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Robbins, B.S. (1943). Wishful Thinking. Am. J. Psychoanal., 3(1):64-65.

(1943). American Journal of Psychoanalysis, 3(1):64-65

Wishful Thinking

Bernard S. Robbins, M.D.

Wishful thinking is that type of walking mentation characterized by an active change in and distortion or denial of reality. It ranges from the common-place day dreaming of children to the rich imaginative flights of some adults that are preludes to creative activity. It expresses in the child a displeasure in things as they are, as well as his hopes and ambitions for things as they might or will become. It is provoked in him not only by real dissatisfactions, with the subsequent total denial of real limitations (the “I can fly” of a child), but also by the rapidly expanding the differentiating inner needs which demand changes in his environment so that he can best and more freely fulfil these needs. In the healthy child, wishful thinking is the necessary prelude to progressive and increasing cooperative action with other humans as well as to independent work; in the unhealthy child, it reinforces his withdrawal and strengthens his defenses erected to obtain security in a world generally regarded as hostile. To thoughtfully alter reality (wishful thinking) is universal. Whether or not it is pathological depends not so much on the character of the imaginative alteration or distortion as upon the motivation for the change and the function it serves the child.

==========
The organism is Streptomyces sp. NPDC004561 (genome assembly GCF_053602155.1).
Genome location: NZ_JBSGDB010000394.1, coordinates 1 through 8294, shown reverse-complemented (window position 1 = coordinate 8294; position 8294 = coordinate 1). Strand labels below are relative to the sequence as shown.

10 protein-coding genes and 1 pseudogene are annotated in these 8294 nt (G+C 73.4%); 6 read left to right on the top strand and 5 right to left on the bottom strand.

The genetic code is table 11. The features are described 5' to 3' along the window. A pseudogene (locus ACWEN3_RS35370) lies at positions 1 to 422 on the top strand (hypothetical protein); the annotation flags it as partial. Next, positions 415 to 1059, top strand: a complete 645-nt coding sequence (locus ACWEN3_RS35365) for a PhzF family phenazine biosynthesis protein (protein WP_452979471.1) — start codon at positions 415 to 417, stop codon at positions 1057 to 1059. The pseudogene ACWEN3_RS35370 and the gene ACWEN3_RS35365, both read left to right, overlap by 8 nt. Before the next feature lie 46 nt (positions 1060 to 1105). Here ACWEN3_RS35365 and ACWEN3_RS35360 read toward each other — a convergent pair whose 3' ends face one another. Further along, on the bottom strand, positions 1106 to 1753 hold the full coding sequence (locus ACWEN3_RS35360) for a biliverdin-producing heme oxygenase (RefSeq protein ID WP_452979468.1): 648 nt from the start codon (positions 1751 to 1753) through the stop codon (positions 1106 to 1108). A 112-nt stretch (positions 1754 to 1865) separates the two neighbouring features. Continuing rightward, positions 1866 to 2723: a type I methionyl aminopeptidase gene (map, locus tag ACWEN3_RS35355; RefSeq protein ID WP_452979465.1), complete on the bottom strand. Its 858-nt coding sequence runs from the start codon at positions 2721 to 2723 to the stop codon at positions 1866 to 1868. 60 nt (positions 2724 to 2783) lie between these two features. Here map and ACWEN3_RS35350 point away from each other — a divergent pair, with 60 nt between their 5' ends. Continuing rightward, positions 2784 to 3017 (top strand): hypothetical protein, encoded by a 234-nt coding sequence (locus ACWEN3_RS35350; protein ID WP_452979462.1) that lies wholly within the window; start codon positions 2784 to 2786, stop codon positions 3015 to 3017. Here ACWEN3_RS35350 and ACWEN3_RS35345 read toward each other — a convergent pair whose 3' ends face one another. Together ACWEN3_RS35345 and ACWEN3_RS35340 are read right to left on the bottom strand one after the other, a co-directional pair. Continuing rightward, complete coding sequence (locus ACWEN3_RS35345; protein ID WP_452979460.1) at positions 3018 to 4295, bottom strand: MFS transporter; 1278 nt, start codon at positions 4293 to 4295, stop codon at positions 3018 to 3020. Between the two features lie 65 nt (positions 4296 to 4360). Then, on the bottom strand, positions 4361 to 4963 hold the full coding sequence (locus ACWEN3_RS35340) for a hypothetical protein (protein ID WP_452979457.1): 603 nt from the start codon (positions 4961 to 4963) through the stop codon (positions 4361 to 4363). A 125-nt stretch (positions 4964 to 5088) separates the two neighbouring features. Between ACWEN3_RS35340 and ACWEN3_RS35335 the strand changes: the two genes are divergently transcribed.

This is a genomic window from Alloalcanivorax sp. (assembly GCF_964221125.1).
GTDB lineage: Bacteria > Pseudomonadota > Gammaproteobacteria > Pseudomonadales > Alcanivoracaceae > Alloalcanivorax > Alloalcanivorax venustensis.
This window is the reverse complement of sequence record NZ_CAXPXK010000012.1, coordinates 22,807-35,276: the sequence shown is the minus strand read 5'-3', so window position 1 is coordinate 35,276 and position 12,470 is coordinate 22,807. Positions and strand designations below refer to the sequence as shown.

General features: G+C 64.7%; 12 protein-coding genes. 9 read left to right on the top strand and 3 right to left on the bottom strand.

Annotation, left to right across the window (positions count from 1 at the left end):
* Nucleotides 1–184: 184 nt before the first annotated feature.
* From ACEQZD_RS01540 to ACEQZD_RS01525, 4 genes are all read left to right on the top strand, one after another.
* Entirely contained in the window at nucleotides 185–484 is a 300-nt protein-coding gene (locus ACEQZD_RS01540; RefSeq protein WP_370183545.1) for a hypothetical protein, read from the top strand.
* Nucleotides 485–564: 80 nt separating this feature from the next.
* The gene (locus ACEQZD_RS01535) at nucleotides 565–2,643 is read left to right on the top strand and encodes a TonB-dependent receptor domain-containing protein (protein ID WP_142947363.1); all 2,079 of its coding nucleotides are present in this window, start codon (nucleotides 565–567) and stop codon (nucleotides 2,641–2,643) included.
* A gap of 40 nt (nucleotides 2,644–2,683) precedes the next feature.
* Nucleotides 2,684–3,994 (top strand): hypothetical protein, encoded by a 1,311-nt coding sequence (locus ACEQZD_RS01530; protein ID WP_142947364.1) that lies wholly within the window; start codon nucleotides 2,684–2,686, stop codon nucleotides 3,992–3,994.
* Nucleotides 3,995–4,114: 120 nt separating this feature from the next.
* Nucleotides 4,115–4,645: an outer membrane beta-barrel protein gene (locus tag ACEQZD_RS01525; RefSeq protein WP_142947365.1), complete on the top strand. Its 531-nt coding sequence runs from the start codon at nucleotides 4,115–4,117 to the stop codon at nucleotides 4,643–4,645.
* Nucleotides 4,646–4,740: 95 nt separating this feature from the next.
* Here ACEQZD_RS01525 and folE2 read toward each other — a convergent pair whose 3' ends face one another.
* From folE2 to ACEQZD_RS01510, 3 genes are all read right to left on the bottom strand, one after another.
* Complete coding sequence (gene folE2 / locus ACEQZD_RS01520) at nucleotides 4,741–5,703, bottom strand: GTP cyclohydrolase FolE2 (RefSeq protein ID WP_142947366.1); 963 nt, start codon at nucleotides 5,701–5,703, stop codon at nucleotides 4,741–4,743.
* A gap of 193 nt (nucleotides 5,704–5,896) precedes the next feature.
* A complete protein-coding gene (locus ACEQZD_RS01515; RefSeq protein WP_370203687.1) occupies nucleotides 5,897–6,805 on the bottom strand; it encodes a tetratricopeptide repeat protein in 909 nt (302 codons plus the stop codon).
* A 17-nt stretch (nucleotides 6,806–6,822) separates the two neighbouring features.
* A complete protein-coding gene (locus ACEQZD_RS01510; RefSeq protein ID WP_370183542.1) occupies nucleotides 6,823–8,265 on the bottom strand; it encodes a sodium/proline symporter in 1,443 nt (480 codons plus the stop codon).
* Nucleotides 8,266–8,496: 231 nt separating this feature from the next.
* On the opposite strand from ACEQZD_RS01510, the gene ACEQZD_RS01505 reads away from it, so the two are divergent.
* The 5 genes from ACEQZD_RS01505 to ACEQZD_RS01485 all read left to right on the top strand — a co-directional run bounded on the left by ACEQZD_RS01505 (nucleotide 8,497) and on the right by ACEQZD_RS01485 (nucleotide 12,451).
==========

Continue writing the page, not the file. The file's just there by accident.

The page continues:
When a seven-year-old youngster, voluntarily confined to the bathroom, converts the setting into a clubhouse, surrounds herself with imagined club-mates who clamour for her election as president, she may well be said to be indulging in wishful thinking.

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